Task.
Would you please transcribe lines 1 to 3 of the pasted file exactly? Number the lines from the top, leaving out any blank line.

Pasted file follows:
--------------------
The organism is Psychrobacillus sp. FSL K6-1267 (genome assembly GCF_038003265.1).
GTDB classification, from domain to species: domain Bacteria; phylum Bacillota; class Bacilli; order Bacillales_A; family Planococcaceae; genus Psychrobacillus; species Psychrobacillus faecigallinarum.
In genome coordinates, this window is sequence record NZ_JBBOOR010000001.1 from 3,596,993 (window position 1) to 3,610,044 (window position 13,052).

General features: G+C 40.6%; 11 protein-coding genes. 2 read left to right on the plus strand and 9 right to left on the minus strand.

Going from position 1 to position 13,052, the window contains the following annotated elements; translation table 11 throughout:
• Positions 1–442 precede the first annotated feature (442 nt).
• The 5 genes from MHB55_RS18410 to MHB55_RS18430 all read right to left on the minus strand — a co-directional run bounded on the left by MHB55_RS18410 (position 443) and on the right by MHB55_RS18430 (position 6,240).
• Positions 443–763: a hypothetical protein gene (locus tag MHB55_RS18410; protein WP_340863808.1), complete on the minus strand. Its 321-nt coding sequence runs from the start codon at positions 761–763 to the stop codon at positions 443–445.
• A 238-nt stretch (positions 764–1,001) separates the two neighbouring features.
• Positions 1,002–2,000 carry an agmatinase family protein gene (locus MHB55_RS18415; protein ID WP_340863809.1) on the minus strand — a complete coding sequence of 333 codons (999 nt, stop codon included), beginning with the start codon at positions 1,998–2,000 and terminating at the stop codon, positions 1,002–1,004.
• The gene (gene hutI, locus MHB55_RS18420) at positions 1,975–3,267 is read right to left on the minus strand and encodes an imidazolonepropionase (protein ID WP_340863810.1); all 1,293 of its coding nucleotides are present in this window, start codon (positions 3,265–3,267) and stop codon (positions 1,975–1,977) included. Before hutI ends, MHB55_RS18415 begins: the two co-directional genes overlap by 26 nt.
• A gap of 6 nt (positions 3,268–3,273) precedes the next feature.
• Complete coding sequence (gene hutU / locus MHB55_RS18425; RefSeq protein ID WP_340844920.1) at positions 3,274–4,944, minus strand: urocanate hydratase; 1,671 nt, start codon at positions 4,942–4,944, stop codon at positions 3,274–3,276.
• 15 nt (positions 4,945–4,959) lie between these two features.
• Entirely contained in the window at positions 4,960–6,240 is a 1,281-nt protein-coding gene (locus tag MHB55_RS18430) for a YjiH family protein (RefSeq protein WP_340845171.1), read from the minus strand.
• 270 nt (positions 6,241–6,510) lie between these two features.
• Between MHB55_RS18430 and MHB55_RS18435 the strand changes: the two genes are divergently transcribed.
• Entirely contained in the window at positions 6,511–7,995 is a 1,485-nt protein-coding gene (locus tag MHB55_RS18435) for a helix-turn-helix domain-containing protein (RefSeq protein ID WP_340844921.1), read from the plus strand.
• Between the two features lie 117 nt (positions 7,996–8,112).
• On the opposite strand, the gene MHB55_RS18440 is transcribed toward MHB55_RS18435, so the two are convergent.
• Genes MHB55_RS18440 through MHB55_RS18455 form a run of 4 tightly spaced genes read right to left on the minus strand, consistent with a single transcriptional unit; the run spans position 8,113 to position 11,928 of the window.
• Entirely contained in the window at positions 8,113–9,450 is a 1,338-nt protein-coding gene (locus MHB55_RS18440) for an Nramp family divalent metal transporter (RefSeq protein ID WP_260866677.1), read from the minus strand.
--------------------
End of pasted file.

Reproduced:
The organism is Psychrobacillus sp. FSL K6-1267 (genome assembly GCF_038003265.1).
GTDB classification, from domain to species: domain Bacteria; phylum Bacillota; class Bacilli; order Bacillales_A; family Planococcaceae; genus Psychrobacillus; species Psychrobacillus faecigallinarum.
In genome coordinates, this window is sequence record NZ_JBBOOR010000001.1 from 3,596,993 (window position 1) to 3,610,044 (window position 13,052).